Presented with her first camera in 1863 at the age of 48, Julia Margaret Cameron went on to create an unrivalled collection of immortal portraits.
Julia Margaret Cameron was presented with her first camera in 1863 at the age of 48. During the fifteen years that followed, she embraced photography with a passion bordering on obsession and set out to make portraits to rank with those of George Frederic Watts, religious pictures as significant as those painted in the Renaissance, and literary illustrations to rival those of the Pre-Raphaelites. She is now recognised as one of the most influential figures in the history of photography.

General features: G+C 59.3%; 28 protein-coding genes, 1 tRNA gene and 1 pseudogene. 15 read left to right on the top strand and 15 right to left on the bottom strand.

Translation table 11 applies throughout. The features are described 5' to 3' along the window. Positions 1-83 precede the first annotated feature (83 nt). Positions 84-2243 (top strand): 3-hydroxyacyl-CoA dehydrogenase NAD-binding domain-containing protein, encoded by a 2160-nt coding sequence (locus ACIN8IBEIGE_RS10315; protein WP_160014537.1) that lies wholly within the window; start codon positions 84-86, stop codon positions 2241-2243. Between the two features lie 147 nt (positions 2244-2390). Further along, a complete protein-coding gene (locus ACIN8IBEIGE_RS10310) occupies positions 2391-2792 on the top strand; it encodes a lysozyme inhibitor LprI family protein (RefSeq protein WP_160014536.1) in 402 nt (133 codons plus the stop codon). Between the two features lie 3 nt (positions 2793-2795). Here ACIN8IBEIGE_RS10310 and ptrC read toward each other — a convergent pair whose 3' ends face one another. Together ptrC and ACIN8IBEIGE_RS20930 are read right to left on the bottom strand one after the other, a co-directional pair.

Cameron created an unrivalled collection of immortal portraits, characterised by their remarkable intimacy and psychological intensity. Her subjects were some of the key figures of her age, including Alfred, Lord Tennyson, Charles Darwin, Thomas Carlyle, and Ellen Terry.
In little more than a decade, Cameron produced an astonishing body of photographic work. For the first time, this exhibition brought together 120 of the finest prints of her most important images.
This exhibition toured to the National Portrait Gallery, London and the J. Paul Getty Museum, California.